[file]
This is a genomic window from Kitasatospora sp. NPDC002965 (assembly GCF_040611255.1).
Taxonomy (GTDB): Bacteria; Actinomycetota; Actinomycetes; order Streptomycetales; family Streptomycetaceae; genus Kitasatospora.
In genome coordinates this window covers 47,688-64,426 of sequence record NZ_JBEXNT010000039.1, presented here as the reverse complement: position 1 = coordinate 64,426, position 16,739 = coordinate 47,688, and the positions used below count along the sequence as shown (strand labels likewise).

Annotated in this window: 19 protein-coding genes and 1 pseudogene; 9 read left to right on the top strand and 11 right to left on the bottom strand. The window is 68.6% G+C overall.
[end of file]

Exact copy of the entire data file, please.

This is a genomic window from Kitasatospora sp. NPDC002965 (assembly GCF_040611255.1).
Taxonomy (GTDB): Bacteria; Actinomycetota; Actinomycetes; order Streptomycetales; family Streptomycetaceae; genus Kitasatospora.
In genome coordinates this window covers 47,688-64,426 of sequence record NZ_JBEXNT010000039.1, presented here as the reverse complement: position 1 = coordinate 64,426, position 16,739 = coordinate 47,688, and the positions used below count along the sequence as shown (strand labels likewise).

Annotated in this window: 19 protein-coding genes and 1 pseudogene; 9 read left to right on the top strand and 11 right to left on the bottom strand. The window is 68.6% G+C overall.